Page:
Austin Reed’s Manuscript and Others

March 3, 2016

By Melissa Barton

On March 4, Beinecke, the Gilder Lehrman Center at Yale, and the departments of English and African American Studies are co-sponsoring a symposium on Austin Reed’s The Life and Adventures of a Haunted Convict, a 19th-century memoir of Reed’s life and eventual incarceration at New York’s House of Refuge and the notorious Auburn State Prison. Participants will discuss Reed’s work in the context of African American literature, and in African American captivity. See the full schedule. Or, get a copy of Caleb Smith’s edited edition of Reed’s story, out last month.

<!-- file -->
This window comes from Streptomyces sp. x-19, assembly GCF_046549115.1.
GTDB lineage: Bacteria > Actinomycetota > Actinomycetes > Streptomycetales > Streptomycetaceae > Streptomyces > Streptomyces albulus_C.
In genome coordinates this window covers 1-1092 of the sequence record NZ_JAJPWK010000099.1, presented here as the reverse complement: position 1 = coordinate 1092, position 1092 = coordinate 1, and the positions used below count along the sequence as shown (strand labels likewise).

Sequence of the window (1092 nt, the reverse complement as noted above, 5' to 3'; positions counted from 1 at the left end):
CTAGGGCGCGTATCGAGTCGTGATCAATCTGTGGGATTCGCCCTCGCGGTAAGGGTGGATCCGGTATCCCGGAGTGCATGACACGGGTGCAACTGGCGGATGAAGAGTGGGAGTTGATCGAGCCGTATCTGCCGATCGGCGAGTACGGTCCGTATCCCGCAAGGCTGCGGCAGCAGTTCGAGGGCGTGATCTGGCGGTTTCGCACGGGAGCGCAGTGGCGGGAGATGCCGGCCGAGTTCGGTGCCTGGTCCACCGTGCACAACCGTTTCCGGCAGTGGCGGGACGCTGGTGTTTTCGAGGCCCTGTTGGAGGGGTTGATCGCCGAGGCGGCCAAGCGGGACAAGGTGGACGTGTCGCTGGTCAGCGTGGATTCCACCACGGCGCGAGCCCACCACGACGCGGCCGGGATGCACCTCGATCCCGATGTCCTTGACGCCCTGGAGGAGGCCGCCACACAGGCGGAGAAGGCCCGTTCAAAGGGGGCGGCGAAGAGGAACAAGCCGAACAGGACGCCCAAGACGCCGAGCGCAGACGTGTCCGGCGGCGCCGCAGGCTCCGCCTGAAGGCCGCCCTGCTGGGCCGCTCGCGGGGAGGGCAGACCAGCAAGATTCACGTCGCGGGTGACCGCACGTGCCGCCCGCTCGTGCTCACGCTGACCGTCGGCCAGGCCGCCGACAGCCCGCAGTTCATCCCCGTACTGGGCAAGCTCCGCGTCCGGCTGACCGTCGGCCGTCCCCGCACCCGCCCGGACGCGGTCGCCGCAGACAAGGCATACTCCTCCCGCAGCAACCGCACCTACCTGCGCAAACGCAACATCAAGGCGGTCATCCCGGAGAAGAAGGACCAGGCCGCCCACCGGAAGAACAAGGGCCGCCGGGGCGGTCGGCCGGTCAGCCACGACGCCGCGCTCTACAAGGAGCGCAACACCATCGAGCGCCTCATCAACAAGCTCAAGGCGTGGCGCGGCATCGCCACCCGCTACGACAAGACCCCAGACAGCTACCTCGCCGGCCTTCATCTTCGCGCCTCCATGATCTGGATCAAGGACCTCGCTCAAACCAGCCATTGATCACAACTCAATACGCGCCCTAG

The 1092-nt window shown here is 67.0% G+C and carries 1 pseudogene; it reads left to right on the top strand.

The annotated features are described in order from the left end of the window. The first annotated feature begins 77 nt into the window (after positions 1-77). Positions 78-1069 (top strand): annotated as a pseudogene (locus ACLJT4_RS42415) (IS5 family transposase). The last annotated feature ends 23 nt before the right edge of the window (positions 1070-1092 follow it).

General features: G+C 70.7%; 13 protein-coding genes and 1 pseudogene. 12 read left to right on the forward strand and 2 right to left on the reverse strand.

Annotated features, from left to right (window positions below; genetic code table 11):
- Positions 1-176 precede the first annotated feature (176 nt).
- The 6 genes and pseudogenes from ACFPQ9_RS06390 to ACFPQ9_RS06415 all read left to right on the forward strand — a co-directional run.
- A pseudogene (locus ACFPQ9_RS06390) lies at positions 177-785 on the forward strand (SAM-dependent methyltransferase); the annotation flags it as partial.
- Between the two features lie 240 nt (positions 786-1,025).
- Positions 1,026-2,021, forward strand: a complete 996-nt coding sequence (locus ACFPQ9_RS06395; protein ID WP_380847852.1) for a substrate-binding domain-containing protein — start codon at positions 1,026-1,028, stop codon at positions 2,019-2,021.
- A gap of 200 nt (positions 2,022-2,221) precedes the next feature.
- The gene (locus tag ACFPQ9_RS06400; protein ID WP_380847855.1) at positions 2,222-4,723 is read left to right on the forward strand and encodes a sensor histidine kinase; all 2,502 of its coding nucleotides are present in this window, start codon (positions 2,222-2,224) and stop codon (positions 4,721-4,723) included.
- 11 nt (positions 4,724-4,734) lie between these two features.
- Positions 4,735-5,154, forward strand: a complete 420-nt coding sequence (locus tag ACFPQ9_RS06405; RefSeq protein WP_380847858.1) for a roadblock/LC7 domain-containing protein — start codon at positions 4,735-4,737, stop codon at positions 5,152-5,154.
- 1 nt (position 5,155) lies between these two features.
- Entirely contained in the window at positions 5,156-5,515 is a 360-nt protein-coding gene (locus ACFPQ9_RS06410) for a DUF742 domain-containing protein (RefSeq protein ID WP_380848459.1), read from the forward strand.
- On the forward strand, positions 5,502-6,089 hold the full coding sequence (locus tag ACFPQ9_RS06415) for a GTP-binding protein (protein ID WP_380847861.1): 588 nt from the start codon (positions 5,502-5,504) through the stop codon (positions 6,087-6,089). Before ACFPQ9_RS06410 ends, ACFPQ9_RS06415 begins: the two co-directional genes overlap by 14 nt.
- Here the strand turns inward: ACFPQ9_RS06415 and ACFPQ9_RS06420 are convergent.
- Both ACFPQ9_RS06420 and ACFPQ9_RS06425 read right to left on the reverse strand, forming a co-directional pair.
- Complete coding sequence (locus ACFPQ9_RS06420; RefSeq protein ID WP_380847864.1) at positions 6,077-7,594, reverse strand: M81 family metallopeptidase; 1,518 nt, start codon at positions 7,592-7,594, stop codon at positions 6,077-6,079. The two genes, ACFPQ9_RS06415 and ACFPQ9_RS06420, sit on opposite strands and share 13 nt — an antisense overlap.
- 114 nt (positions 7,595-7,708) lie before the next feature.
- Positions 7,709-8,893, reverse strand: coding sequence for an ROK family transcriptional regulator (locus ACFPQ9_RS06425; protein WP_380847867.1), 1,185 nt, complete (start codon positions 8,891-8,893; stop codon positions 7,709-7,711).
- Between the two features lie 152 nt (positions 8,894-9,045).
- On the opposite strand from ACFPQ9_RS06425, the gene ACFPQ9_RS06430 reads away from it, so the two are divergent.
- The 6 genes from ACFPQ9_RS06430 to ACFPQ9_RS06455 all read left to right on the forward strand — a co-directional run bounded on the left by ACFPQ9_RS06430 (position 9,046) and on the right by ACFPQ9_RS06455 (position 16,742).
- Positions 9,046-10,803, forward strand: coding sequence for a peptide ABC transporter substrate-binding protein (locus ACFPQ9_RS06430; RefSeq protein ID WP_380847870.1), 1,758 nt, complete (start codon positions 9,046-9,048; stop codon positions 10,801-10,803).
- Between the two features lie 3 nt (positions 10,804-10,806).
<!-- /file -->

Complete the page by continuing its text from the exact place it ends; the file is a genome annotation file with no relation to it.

Reed’s memoir was composed around 1857-1858 in handwritten (holograph) manuscript in a blank bound notebook, widely available in the mid-19th century. While Reed’s memoir is unique, Beinecke’s collections include dozens of similar notebooks, reflecting the ease of their availability at the time Reed composed his story. These notebooks contain diaries and journals of trips to the American west and sea voyages, and of full-length works composed, like Reed’s, for publication, such as Hannah Crafts’s Bondwoman’s Narrative. Two of these, the Bondwoman’s Narrative and Charles A. Benson’s Journal on board bark Glide of Salemare available in their entirety in Beinecke’s Digital Library.